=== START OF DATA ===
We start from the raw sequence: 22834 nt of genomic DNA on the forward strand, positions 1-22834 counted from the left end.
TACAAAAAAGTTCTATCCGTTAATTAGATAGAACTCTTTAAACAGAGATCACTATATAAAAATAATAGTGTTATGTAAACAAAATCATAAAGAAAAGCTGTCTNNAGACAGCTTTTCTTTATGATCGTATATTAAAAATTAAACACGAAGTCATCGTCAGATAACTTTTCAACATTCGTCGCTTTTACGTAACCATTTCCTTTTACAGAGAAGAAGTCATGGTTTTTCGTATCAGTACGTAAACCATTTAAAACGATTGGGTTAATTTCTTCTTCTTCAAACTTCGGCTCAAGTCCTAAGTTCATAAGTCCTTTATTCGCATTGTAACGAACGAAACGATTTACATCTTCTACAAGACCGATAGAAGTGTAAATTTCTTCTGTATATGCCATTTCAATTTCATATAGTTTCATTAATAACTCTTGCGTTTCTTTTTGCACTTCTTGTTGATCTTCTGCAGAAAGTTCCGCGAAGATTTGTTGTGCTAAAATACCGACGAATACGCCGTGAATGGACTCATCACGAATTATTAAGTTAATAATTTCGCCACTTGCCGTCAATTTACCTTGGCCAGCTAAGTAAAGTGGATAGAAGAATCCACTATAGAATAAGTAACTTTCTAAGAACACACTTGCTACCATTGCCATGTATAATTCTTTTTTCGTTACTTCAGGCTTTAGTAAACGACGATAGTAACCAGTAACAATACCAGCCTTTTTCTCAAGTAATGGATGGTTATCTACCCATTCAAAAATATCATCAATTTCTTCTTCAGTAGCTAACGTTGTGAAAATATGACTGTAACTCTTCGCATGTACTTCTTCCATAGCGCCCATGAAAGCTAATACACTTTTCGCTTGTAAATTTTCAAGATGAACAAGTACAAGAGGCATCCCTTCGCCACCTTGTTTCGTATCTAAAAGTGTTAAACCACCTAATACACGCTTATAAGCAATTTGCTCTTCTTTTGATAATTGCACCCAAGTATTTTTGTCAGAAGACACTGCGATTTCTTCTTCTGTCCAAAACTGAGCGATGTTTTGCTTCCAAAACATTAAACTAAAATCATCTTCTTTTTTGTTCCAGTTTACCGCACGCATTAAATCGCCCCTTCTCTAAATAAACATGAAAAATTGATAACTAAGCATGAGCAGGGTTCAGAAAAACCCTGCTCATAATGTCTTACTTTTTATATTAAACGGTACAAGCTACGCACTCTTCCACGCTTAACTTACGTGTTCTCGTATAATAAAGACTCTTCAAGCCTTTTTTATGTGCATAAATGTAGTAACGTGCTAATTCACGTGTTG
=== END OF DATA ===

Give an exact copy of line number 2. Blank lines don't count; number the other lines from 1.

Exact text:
TACAAAAAAGTTCTATCCGTTAATTAGATAGAACTCTTTAAACAGAGATCACTATATAAAAATAATAGTGTTATGTAAACAAAATCATAAAGAAAAGCTGTCTNNAGACAGCTTTTCTTTATGATCGTATATTAAAAATTAAACACGAAGTCATCGTCAGATAACTTTTCAACATTCGTCGCTTTTACGTAACCATTTCCTTTTACAGAGAAGAAGTCATGGTTTTTCGTATCAGTACGTAAACCATTTAAAACGATTGGGTTAATTTCTTCTTCTTCAAACTTCGGCTCAAGTCCTAAGTTCATAAGTCCTTTATTCGCATTGTAACGAACGAAACGATTTACATCTTCTACAAGACCGATAGAAGTGTAAATTTCTTCTGTATATGCCATTTCAATTTCATATAGTTTCATTAATAACTCTTGCGTTTCTTTTTGCACTTCTTGTTGATCTTCTGCAGAAAGTTCCGCGAAGATTTGTTGTGCTAAAATACCGACGAATACGCCGTGAATGGACTCATCACGAATTATTAAGTTAATAATTTCGCCACTTGCCGTCAATTTACCTTGGCCAGCTAAGTAAAGTGGATAGAAGAATCCACTATAGAATAAGTAACTTTCTAAGAACACACTTGCTACCATTGCCATGTATAATTCTTTTTTCGTTACTTCAGGCTTTAGTAAACGACGATAGTAACCAGTAACAATACCAGCCTTTTTCTCAAGTAATGGATGGTTATCTACCCATTCAAAAATATCATCAATTTCTTCTTCAGTAGCTAACGTTGTGAAAATATGACTGTAACTCTTCGCATGTACTTCTTCCATAGCGCCCATGAAAGCTAATACACTTTTCGCTTGTAAATTTTCAAGATGAACAAGTACAAGAGGCATCCCTTCGCCACCTTGTTTCGTATCTAAAAGTGTTAAACCACCTAATACACGCTTATAAGCAATTTGCTCTTCTTTTGATAATTGCACCCAAGTATTTTTGTCAGAAGACACTGCGATTTCTTCTTCTGTCCAAAACTGAGCGATGTTTTGCTTCCAAAACATTAAACTAAAATCATCTTCTTTTTTGTTCCAGTTTACCGCACGCATTAAATCGCCCCTTCTCTAAATAAACATGAAAAATTGATAACTAAGCATGAGCAGGGTTCAGAAAAACCCTGCTCATAATGTCTTACTTTTTATATTAAACGGTACAAGCTACGCACTCTTCCACGCTTAACTTACGTGTTCTCGTATAATAAAGACTCTTCAAGCCTTTTTTATGTGCATAAATGTAGTAACGTGCTAATTCACGTGTTG